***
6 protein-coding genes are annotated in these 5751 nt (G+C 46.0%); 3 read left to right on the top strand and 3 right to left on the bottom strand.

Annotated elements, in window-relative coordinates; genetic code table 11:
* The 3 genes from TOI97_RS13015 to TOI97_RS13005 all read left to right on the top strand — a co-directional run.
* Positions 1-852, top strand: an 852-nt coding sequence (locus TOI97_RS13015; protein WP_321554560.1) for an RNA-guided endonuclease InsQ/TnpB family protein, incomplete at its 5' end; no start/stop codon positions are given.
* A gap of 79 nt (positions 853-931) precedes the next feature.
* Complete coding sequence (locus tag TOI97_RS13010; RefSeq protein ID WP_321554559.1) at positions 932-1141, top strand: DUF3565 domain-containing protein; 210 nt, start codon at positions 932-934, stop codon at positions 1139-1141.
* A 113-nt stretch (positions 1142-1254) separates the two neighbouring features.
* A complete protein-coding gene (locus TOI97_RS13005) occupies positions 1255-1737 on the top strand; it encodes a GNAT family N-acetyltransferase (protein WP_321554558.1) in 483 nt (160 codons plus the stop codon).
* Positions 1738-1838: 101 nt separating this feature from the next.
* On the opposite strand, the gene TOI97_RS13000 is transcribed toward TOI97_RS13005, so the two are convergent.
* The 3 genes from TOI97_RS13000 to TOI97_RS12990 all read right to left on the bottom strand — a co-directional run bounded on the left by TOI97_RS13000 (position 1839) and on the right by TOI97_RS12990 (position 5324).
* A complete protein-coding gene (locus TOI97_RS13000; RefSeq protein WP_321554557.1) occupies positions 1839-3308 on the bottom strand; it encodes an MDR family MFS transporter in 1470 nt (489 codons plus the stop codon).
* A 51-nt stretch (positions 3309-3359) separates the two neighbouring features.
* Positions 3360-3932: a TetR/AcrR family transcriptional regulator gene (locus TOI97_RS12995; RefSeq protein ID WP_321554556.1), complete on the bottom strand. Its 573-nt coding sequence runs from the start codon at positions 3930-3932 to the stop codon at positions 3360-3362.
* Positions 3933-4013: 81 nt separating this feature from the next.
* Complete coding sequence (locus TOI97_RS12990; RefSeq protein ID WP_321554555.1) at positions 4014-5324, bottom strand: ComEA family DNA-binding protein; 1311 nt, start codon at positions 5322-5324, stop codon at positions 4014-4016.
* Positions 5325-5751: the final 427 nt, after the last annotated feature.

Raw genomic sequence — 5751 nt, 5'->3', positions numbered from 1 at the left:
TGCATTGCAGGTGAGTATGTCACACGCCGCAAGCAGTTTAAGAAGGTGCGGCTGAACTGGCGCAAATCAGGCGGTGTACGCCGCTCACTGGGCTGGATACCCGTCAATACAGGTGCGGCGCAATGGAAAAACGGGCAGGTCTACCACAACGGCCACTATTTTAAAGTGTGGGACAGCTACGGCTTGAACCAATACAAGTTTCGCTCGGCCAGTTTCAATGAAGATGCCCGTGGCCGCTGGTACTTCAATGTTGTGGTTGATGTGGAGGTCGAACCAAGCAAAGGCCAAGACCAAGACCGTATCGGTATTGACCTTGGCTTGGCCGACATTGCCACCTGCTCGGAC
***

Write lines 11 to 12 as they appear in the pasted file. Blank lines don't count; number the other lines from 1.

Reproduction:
* The 3 genes from TOI97_RS13000 to TOI97_RS12990 all read right to left on the bottom strand — a co-directional run bounded on the left by TOI97_RS13000 (position 1839) and on the right by TOI97_RS12990 (position 5324).
* A complete protein-coding gene (locus TOI97_RS13000; RefSeq protein WP_321554557.1) occupies positions 1839-3308 on the bottom strand; it encodes an MDR family MFS transporter in 1470 nt (489 codons plus the stop codon).